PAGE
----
Navigating compliance: Integrating data privacy into the ESG framework for competitive advantage

  • 4 Sep 2023
  • 5 Mins Read
  • 〜 by Brian Otieno

Understanding Environmental, Social and Governance (ESG)

The phrase “Environmental, Social and Governance (ESG)” has gained prominence since 2005 and is a mainstay in corporate linguistics today. Entities are taking strategic steps to not only align but also entrench the pillars of ESG into their operations. Succinctly put, the ESG Framework connotes a systematic approach essential in the identification, assessment, and integration of the economic, environmental, and social impacts of a business on society as well as the environment, as part of the core deliverables of an entity.

The ESG Framework is a critical component for corporates. Not only does it contribute to regulatory, risk and legal compliance demands but it also helps in goal setting, strategy making and identification of risks pertaining to their environmental, social, and governance practices. From an environmental perspective, an entity can assess the impact of their activities or operations on the natural environment, and resources. On the social ambit, an entity can examine the impact of its operations on society by considering issues such as labour practices, human rights, as well as community engagement and involvement. On governance, the evaluation of an entity’s leadership, internal controls, and overall ethical behaviour, takes precedence.

ESG is also essential for stakeholders and investors. Compliant companies not only attract investments but also get further investment from existing investors and shareholders. Fundamentally, a solid entity is defined by more than its performance financially. Its environmentally conscious practices, unwavering commitment to social responsibility and adherence to ethical governance are also pivotal to measuring the solidity of an entity.

ESG and data privacy: Converging realms that uphold consumers’ sovereignty

Technology has permeated almost every sector of society today leading to disruptions. In this backdrop, data has become the lifeblood of the modern economy. Companies, individuals, and businesses in one way or another collect, store, and possibly share or use such data, taking care of privacy concerns.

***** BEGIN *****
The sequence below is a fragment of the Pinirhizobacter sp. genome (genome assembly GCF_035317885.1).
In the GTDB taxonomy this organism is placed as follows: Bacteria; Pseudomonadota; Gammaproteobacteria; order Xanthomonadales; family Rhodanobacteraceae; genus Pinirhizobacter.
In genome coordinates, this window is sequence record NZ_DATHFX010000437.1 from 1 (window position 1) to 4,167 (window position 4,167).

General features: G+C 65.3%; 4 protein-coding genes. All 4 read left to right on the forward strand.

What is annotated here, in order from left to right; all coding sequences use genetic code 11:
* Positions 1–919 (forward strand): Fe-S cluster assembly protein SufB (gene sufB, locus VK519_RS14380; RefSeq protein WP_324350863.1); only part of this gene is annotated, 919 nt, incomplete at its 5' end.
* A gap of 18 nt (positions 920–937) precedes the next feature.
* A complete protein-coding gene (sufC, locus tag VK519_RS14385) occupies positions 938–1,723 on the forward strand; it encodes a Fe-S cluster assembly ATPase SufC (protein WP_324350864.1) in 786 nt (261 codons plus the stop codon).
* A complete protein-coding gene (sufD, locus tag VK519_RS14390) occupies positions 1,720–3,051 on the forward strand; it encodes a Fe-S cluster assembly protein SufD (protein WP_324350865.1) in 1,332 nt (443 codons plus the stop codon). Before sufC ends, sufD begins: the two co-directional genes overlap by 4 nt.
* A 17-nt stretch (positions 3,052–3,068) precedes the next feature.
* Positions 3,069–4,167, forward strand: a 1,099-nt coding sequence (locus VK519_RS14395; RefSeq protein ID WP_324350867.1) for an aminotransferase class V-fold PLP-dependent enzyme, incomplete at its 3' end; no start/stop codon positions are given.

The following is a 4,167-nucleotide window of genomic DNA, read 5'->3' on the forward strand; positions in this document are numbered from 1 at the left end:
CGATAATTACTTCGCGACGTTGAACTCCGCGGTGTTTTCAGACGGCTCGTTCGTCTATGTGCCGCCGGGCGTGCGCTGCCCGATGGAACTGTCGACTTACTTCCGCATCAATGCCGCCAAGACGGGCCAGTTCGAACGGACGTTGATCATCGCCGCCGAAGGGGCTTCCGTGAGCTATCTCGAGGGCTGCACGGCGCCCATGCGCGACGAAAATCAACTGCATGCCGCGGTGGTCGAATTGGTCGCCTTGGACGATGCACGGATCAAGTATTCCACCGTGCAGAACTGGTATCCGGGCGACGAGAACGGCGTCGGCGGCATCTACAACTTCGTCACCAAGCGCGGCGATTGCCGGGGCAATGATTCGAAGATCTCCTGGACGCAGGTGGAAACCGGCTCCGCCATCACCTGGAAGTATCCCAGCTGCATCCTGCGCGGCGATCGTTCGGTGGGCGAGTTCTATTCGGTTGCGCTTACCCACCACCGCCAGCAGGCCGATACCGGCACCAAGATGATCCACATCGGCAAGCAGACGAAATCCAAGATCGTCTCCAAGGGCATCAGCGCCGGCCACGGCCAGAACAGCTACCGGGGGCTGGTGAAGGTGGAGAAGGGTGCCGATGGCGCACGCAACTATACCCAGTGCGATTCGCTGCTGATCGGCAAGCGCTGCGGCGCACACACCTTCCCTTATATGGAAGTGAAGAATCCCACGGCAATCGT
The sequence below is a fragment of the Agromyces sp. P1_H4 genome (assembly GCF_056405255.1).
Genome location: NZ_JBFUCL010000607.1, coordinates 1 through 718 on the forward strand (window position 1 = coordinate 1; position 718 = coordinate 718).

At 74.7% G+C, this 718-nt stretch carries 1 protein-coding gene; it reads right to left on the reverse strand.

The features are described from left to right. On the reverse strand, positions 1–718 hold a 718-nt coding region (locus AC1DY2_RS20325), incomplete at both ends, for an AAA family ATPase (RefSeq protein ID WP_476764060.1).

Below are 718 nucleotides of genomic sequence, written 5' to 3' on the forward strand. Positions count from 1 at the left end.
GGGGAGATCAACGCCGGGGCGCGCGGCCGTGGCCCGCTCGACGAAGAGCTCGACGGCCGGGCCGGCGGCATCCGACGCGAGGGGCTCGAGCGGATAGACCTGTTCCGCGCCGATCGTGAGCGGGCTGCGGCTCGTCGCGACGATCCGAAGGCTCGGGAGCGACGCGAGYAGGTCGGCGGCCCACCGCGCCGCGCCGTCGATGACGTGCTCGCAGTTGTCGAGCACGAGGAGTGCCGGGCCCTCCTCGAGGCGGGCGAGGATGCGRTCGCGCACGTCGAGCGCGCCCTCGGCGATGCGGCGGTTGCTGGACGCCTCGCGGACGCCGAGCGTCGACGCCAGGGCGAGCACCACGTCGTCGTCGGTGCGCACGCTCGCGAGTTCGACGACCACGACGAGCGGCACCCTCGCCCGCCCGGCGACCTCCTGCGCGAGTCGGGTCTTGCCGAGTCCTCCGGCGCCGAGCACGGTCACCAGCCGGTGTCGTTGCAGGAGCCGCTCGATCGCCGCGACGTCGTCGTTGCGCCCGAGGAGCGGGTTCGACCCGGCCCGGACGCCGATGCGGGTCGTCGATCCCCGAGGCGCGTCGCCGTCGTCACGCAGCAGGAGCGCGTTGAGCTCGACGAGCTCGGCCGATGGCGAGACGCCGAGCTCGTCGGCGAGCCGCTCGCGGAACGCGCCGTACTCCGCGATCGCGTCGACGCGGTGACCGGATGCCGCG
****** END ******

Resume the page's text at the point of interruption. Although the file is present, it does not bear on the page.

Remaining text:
Amidst the growing recognition of data privacy, regulators globally are now coming up with modalities, often through legislation, to ensure and enforce compliance with data privacy regulations. According to projections, it is anticipated that by the end of 2024, 75% of the global population will have all their personal data and/or information within the whims of technological databases. This therefore means that they will be governed by privacy laws and regulations. Therefore, it is not a surprise that entities are now approaching data privacy with renewed determination. Entities now consider and view data privacy as a regulatory imperative as opposed to a proactive measure to enhance their reputational status.

Given the undeniable importance of data protection, as evidenced by the enactment and revision of legislation across nations worldwide, data privacy has renewed importance. The collection, processing, sharing and storage of data have now become the norm in numerous jurisdictions. This was exacerbated by the COVID-19 pandemic and further buttressed by the clamour for “smart” initiatives as well as the proliferation of the Internet of Things (“IoT”).

This therefore begs the fundamental question: where and how does data protection or privacy fit into the ESG framework? And would there be a worthy purpose for data protection or privacy to be included within the ESG framework rather than mere organisational glorification?

From the very onset, data privacy is not entirely about compliance with existing and relevant data protection laws and mitigating the possible risks that come with it. At the core of data privacy is the recognition of the right of individuals to protect their personal data. Similarly, under the ESG framework, accountability to investors, capital market players and consumers, more so on performance and risks and strategies based on a criterion of benchmarking metrics and standards is at play. This sets the basis for the interlink between data privacy and the ESG framework. Succinctly put at the core of both data privacy and the ESG framework is the pressing dictate of upholding the user’s or consumer’s sovereignty in a capitalistic environment.